America’s outdated corporate tax code is providing its biggest multinationals a huge incentive to stash their profits offshore.
Can Canadian companies benefit?
According to recent Bloomberg figures, U.S. based companies have accumulated $1.95 trillion in offshore cash and short-term investments. 80 of the top 100 publicly traded U.S. companies operate subsidiaries in tax haven jurisdictions.
The offshore stockpile is growing quickly, enjoying an 11.8% bump from last year. Twenty-two corporate giants, including GE, Microsoft, Apple and IBM, account for almost a trillion dollars of the total amount.
Multinationals use a variety of strategies to shift their income to lower tax jurisdictions because the U.S. maintains the highest corporate tax rate (35%) among OECD countries. This money is destined to remain offshore; at least until these companies can figure out how to bring it home without suffering an enormous hit.
The financial impact obviously involves broader notions of competition and public interest. The matter has received widespread attention from state and federal government agencies and recent congressional hearings have specifically targeted a number of tax strategies deployed by Apple and Google. What has yet to be acknowledged, however, is the potential distortion these strategies impose on the overall financial ecosystem itself.
Consider the Microsoft – Nokia deal. Like many U.S. multinationals, Microsoft has aggressively accelerated its offshore holdings, more than doubling its stockpile since 2010. Last year Microsoft disclosed it would owe $24.4 billion if it brought its international profits home. Instead, it decided to do something else with the money: it parted with $7.2 billion to acquire Nokia’s troubled handset business.
Most pundits were quick to criticize Microsoft, describing the move as an expensive and last ditch gamble to catch up with Apple and Google in the smartphone race. However, after you factor in the difference between the 35% U.S. rate and the actual taxes Microsoft paid offshore, the effective price tag for Nokia was $4.9 billion. This consideration didn’t get much attention in the financial media even though the obvious tax benefit is more than large enough to turn a potentially suspect deal into a winner.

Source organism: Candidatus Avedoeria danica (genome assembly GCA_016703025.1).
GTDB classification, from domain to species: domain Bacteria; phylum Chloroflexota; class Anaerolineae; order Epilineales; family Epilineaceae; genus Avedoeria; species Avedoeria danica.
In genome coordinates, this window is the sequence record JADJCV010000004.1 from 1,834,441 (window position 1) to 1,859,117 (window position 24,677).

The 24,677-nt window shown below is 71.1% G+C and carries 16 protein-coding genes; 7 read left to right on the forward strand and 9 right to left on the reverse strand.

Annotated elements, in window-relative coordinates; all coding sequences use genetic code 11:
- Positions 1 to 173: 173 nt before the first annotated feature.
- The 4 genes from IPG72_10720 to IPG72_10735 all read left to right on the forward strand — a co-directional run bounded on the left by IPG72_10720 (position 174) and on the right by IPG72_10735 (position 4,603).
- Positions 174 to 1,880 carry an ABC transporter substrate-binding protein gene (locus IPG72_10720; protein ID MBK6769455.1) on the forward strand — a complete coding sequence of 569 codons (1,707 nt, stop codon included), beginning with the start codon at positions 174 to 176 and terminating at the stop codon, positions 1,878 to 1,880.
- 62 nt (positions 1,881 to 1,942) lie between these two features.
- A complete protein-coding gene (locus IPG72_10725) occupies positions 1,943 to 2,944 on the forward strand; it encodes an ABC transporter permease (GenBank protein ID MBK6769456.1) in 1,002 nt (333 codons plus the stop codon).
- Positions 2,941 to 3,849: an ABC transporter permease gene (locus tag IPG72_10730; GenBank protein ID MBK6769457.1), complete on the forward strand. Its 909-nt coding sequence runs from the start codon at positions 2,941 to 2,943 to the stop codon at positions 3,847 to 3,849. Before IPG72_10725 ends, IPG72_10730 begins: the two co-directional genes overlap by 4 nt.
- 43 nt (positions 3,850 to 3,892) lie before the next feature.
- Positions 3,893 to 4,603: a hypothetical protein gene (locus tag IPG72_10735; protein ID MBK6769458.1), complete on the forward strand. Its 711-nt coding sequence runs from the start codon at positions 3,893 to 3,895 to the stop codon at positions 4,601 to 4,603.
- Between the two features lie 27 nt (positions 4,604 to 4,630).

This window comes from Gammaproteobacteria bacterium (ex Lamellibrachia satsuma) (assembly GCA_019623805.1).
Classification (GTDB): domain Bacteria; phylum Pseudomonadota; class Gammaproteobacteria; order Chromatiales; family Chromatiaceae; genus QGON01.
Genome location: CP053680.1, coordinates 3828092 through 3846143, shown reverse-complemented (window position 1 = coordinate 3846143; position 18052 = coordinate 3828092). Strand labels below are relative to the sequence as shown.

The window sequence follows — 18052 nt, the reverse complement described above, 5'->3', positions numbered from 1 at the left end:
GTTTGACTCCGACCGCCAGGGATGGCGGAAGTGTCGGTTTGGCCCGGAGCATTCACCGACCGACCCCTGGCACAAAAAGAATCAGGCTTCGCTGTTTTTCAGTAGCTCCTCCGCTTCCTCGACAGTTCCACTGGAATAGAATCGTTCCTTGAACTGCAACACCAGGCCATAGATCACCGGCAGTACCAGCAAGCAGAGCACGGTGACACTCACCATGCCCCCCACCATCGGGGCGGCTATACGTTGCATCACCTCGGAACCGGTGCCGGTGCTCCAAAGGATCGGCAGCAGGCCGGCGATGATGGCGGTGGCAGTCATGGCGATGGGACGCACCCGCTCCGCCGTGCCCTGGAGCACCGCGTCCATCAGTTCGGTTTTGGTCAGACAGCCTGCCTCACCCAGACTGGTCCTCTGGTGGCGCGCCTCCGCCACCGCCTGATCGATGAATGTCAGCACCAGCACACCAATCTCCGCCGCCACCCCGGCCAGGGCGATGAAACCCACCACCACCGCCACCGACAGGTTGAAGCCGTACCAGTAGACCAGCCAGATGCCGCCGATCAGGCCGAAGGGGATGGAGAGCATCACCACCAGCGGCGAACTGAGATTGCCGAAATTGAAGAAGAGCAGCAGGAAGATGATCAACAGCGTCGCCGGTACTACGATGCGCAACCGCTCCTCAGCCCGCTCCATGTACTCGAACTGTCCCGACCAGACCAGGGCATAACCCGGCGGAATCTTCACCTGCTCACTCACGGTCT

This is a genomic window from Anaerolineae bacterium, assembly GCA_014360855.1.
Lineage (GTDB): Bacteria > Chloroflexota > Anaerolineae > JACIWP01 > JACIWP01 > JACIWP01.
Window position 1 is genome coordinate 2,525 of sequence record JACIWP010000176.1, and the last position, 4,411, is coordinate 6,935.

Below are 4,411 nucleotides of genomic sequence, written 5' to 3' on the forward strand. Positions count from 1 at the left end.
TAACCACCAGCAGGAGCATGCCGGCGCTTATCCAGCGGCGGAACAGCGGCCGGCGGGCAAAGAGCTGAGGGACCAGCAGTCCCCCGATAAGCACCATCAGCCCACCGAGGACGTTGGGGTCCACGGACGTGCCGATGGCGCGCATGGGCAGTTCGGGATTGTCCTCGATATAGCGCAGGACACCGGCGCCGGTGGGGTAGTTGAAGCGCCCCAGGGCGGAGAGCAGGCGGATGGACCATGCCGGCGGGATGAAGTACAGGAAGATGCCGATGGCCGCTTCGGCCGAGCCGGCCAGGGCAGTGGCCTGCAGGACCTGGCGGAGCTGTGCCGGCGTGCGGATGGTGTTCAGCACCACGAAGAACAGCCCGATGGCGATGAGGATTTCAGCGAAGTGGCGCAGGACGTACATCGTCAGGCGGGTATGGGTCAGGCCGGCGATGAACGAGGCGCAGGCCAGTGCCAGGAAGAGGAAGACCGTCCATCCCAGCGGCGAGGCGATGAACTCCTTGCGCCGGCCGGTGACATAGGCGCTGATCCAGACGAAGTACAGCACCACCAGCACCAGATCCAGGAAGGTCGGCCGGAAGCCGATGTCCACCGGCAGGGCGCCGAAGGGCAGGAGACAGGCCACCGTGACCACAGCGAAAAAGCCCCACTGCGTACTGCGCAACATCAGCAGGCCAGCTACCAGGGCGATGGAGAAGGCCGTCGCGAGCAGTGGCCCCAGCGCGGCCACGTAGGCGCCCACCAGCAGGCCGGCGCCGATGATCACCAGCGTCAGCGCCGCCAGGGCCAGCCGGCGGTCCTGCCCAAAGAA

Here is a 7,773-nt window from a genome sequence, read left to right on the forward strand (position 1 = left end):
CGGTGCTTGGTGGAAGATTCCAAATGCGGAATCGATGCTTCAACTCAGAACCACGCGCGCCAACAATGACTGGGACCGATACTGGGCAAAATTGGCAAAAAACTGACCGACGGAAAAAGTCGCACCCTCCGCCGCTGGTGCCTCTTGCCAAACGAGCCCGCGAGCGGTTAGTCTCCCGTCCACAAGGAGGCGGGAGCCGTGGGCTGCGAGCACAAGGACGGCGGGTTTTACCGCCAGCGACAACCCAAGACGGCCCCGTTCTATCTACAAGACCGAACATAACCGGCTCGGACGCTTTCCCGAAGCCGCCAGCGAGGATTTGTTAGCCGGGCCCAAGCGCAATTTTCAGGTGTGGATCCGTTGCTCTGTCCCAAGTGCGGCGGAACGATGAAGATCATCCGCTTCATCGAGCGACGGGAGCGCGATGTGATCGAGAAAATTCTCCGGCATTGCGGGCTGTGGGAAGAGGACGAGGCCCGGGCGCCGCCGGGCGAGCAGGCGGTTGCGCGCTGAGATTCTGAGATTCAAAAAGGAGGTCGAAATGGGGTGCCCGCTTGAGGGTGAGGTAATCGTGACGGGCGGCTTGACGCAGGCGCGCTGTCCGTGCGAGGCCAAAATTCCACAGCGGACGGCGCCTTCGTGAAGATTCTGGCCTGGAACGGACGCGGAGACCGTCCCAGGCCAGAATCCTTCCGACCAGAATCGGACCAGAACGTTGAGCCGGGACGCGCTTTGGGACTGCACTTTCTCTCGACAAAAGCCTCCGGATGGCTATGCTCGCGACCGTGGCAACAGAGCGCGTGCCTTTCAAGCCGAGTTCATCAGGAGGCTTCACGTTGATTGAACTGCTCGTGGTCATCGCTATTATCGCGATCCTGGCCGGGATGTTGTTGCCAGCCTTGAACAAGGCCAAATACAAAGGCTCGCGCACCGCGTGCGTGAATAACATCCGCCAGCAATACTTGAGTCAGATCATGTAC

I’m seeing similar tax strategies have an impact on Canada’s tech ecosystem. I sit on the Board of Bit Stew Systems, a leading provider of smart grid analytics to the utility industry based in Vancouver. Recently, Bit Stew received a multi-million dollar Series A investment led by Cisco Systems. The money originated from their office in the Netherlands; another case of “trapped” offshore cash finding a home without suffering a 35% haircut.
Cisco CEO John Chambers made headlines last year when he announced that unless the U.S. tax code is revised, he is no longer interested in buying American companies. This is a big deal. Cisco essentially wrote the handbook on strategic M&A growth. The company has $46 billion parked overseas and their CEO is adamant he won’t spend a penny of it in the U.S. I can’t imagine that a networking startup based in Seattle is going to feel good about that.
Make no mistake, Bit Stew makes great products that could potentially become lucrative additions to Cisco’s existing offerings, but the company is also part of an acquisition roadmap, which for the time being no longer includes the U.S.
I asked Jim Temple, Bit Stew’s CFO, who is based in the U.S., about the broader implications. “The current tax situation may give some Canadian companies a shot in the arm. The big boys are showing you their playbook,” says Temple. “This creates an interesting opportunity for smaller companies that are very savvy and can create something that fills the gap created by trapped U.S. profits. A 35% tax advantage means not every investment needs to be a homerun.”
Temple also told me he was impressed with Canada’s mix of R&D tax credits and local investment incentives. “All these tax advantages help create liquidity events. That, in turn, moves the market forward and accelerates the local infrastructure, allowing Canadian cities to better compete with their U.S. counterparts. One thing I can say for sure is that my colleagues are watching what’s happening up there more than ever.”